I don't see how anyone really sees this as a threat to other NPS sites where leases are expiring. Point Reyes is a very unique place where continuing agriculture and mariculture was specific in its creation. The oyster farm lease itself was designed with a renewal option. This rider is so unique that I don't really see a similar law being used for anything else.

"Private inholdings of this sort are a grave threat to the integrity of our beloved national parks. Her rider sets a dangerous precedent opening the seashore to private opportunists"

What kind of rhetoric is that? Private opportunists? I never trust arguments that smack of FUD (Fear, uncertainty and doubt).


To simplify things a bit, in theory, letting the oyster farm remain within the boundaries of the national park beyond its stated lease would set a precedent that could be repeated throughout the park system.

After reviewing nemerous media reports on this issue, I believe another view might help. Those of you who oppose the continued culture of oysters in Drakes Estero need to review the situation in Chesapeake Bay where the loss of the oysters has added to the ecological problems of that bay. The oyster therein filtered sediment from the water and deposited those sediments on and around the oyster beds, thus promoting water cleanliness and clarity that permitted the submerged grassbeds to thrive. They also removed microalgae and plant detritus (their food items) thereby further cleaning the bay's waters. Without plentiful oysters the bay's waters are now turbid, the grassbeds die for lack of sufficient solar radiation, and the animals that depended on those oyster beds and grassbeds are dying off. Is that what you all really want to happen in Drakes Estero?

Natural and cultured oysters in Drakes Estero do the same same thing---they promote clean bay waters! They also promote vertebrate and invertebrate abundance, and hence, aid the bay's overall productivity.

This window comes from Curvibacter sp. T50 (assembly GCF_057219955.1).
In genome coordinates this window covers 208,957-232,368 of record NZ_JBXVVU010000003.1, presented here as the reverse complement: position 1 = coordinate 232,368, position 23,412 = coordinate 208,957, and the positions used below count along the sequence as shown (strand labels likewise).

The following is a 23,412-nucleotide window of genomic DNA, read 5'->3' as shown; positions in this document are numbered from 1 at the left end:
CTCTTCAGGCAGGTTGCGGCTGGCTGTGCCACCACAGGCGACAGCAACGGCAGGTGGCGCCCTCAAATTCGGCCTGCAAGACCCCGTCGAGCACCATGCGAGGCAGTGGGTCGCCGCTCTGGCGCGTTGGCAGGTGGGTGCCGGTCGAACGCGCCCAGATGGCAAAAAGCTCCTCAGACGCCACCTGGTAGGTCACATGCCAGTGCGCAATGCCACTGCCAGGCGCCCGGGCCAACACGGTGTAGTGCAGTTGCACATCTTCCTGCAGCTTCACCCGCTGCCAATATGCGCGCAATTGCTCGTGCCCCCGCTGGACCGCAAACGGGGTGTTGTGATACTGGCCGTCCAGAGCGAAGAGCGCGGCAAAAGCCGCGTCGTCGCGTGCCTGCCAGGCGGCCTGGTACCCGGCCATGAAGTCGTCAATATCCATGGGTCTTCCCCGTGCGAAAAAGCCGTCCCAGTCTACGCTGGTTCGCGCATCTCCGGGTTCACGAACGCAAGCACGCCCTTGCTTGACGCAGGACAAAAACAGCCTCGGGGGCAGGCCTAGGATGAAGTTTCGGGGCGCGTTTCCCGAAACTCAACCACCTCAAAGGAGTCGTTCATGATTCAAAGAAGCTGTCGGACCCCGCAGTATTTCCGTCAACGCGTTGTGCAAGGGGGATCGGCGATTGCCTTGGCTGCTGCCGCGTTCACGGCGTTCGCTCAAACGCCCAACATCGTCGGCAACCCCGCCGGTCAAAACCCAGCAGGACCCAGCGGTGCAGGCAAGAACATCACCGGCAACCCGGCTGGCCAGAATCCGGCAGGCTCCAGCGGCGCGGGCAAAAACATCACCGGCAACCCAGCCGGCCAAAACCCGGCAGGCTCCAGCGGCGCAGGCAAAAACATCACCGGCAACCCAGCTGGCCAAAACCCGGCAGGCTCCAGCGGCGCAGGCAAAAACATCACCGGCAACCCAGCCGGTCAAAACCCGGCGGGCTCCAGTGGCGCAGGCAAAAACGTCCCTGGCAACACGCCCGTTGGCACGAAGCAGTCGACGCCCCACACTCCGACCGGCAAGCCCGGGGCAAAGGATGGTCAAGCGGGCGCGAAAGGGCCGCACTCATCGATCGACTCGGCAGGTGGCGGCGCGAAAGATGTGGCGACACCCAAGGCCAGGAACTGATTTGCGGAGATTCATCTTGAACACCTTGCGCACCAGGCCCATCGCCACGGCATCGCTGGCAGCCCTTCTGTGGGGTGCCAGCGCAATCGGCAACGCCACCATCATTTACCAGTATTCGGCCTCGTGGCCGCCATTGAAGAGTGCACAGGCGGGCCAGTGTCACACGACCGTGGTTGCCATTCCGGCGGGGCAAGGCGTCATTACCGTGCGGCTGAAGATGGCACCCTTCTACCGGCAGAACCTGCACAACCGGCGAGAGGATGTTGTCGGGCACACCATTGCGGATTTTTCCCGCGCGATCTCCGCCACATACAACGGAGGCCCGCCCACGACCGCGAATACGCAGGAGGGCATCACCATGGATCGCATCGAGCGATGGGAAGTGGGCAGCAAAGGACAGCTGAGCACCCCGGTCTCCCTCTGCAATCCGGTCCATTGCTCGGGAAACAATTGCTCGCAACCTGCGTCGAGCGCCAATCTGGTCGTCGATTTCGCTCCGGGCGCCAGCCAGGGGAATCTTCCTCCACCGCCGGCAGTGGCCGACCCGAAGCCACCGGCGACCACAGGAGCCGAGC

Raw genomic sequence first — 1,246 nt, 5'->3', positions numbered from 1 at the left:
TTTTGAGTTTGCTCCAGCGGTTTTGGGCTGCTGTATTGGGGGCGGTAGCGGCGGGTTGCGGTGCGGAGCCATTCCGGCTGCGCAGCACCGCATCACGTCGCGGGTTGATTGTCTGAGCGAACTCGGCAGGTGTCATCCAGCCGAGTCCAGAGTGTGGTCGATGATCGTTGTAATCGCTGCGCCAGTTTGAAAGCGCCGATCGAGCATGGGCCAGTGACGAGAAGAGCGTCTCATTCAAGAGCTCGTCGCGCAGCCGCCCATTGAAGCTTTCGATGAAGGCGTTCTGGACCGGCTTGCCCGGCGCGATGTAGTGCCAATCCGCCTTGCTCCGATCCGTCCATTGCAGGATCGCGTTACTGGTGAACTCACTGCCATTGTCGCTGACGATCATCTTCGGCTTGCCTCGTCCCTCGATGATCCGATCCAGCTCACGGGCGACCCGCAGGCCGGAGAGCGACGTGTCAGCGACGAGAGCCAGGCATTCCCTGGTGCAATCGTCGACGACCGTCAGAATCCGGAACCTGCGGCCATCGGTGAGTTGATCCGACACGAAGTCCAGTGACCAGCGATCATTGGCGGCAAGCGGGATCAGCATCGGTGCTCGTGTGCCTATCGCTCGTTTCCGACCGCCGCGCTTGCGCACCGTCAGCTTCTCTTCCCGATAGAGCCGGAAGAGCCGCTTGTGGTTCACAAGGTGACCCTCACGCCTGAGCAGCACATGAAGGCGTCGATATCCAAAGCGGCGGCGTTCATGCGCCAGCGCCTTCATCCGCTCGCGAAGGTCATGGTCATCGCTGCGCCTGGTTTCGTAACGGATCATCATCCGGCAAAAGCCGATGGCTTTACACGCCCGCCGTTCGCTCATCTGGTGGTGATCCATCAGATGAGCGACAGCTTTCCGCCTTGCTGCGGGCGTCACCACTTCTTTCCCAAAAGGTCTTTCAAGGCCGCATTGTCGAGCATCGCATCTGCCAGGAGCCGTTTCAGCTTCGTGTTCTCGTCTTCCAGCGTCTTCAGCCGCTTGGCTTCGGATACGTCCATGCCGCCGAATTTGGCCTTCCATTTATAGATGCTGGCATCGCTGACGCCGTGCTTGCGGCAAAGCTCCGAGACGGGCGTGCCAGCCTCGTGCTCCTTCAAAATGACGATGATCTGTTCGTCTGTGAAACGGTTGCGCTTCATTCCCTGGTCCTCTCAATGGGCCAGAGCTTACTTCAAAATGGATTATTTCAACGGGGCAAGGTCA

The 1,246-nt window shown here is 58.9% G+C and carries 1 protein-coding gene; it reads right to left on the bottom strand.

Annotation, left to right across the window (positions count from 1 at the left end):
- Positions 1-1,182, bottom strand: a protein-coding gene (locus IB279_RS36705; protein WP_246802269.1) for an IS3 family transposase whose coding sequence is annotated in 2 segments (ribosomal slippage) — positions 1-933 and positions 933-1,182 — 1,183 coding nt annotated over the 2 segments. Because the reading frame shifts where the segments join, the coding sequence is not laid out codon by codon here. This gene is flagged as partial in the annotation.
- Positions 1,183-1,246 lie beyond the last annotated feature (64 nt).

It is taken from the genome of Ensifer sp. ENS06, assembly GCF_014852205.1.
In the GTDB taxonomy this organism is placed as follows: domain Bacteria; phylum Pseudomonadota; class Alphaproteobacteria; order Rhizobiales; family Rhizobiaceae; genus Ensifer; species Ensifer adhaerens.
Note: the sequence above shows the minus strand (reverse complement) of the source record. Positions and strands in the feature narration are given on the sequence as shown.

As a result of the bayside dairy farms that obviously drain waste products into the bay via land runoff (which promote algal growth), any and all oysters that can grow in the bay are important for maintaining good water quality. You all need to be promoting all forms of oyster growth---natural and mariculture! The opponents of Drakes Bay Oyster Company need to stop and appreciate what water-cleansing value their oysters provide for the Drakes Estero ecosystem.

As a former commissioner of Gulf Island National Seashore in Flroida and Mississippi, one of our goals was to promote oyster production on Horn Island, MS,---a designated wilderness area---for the consuming public and for water cleansing. That should be a goal in the Point Reyes National Seashore also.

Finally, when National Park Service personnel falsify scientific studies and results therefrom to promote their preconceived ideals, someone has to stand up to them and change their inappropriate ways. That, my dear Californai friends, requires Congressional action in this case! Please find a more appropriate environmental battle---such as removing dairy farms from the Drakes Estero drainage basin.